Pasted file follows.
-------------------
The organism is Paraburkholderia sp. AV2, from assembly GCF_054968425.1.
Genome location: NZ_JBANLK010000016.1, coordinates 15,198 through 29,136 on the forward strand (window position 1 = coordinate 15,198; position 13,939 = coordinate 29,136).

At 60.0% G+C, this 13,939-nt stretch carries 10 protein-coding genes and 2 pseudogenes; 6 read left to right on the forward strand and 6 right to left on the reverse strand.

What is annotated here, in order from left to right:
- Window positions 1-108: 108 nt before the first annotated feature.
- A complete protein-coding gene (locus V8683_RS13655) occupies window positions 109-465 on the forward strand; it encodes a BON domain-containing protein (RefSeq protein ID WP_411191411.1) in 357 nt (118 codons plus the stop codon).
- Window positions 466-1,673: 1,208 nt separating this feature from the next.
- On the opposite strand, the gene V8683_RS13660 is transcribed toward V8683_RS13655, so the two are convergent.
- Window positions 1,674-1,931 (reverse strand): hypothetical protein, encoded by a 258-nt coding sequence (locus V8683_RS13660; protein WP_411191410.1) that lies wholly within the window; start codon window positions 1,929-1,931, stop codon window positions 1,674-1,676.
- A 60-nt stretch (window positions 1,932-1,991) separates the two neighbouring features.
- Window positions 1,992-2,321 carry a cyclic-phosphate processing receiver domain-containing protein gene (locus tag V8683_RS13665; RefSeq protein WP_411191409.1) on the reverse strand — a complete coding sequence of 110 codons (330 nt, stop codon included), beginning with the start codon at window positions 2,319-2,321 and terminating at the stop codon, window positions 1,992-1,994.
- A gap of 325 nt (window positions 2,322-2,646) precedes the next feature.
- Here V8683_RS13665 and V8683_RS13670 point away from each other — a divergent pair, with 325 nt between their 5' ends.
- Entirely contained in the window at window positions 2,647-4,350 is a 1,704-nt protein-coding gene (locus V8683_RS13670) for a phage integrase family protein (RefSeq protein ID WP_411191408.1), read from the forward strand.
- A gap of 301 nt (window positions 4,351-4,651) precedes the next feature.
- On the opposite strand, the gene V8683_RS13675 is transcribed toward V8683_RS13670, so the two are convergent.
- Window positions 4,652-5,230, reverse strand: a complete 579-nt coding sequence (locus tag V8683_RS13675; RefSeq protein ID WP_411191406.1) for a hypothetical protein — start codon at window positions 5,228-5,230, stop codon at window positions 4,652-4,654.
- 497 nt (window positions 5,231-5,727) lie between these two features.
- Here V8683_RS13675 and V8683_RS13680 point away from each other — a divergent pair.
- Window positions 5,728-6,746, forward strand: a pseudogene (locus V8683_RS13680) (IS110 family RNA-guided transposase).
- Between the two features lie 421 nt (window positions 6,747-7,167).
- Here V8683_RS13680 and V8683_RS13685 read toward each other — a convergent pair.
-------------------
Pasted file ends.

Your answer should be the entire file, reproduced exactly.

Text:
The organism is Paraburkholderia sp. AV2, from assembly GCF_054968425.1.
Genome location: NZ_JBANLK010000016.1, coordinates 15,198 through 29,136 on the forward strand (window position 1 = coordinate 15,198; position 13,939 = coordinate 29,136).

At 60.0% G+C, this 13,939-nt stretch carries 10 protein-coding genes and 2 pseudogenes; 6 read left to right on the forward strand and 6 right to left on the reverse strand.

What is annotated here, in order from left to right:
- Window positions 1-108: 108 nt before the first annotated feature.
- A complete protein-coding gene (locus V8683_RS13655) occupies window positions 109-465 on the forward strand; it encodes a BON domain-containing protein (RefSeq protein ID WP_411191411.1) in 357 nt (118 codons plus the stop codon).
- Window positions 466-1,673: 1,208 nt separating this feature from the next.
- On the opposite strand, the gene V8683_RS13660 is transcribed toward V8683_RS13655, so the two are convergent.
- Window positions 1,674-1,931 (reverse strand): hypothetical protein, encoded by a 258-nt coding sequence (locus V8683_RS13660; protein WP_411191410.1) that lies wholly within the window; start codon window positions 1,929-1,931, stop codon window positions 1,674-1,676.
- A 60-nt stretch (window positions 1,932-1,991) separates the two neighbouring features.
- Window positions 1,992-2,321 carry a cyclic-phosphate processing receiver domain-containing protein gene (locus tag V8683_RS13665; RefSeq protein WP_411191409.1) on the reverse strand — a complete coding sequence of 110 codons (330 nt, stop codon included), beginning with the start codon at window positions 2,319-2,321 and terminating at the stop codon, window positions 1,992-1,994.
- A gap of 325 nt (window positions 2,322-2,646) precedes the next feature.
- Here V8683_RS13665 and V8683_RS13670 point away from each other — a divergent pair, with 325 nt between their 5' ends.
- Entirely contained in the window at window positions 2,647-4,350 is a 1,704-nt protein-coding gene (locus V8683_RS13670) for a phage integrase family protein (RefSeq protein ID WP_411191408.1), read from the forward strand.
- A gap of 301 nt (window positions 4,351-4,651) precedes the next feature.
- On the opposite strand, the gene V8683_RS13675 is transcribed toward V8683_RS13670, so the two are convergent.
- Window positions 4,652-5,230, reverse strand: a complete 579-nt coding sequence (locus tag V8683_RS13675; RefSeq protein ID WP_411191406.1) for a hypothetical protein — start codon at window positions 5,228-5,230, stop codon at window positions 4,652-4,654.
- 497 nt (window positions 5,231-5,727) lie between these two features.
- Here V8683_RS13675 and V8683_RS13680 point away from each other — a divergent pair.
- Window positions 5,728-6,746, forward strand: a pseudogene (locus V8683_RS13680) (IS110 family RNA-guided transposase).
- Between the two features lie 421 nt (window positions 6,747-7,167).
- Here V8683_RS13680 and V8683_RS13685 read toward each other — a convergent pair.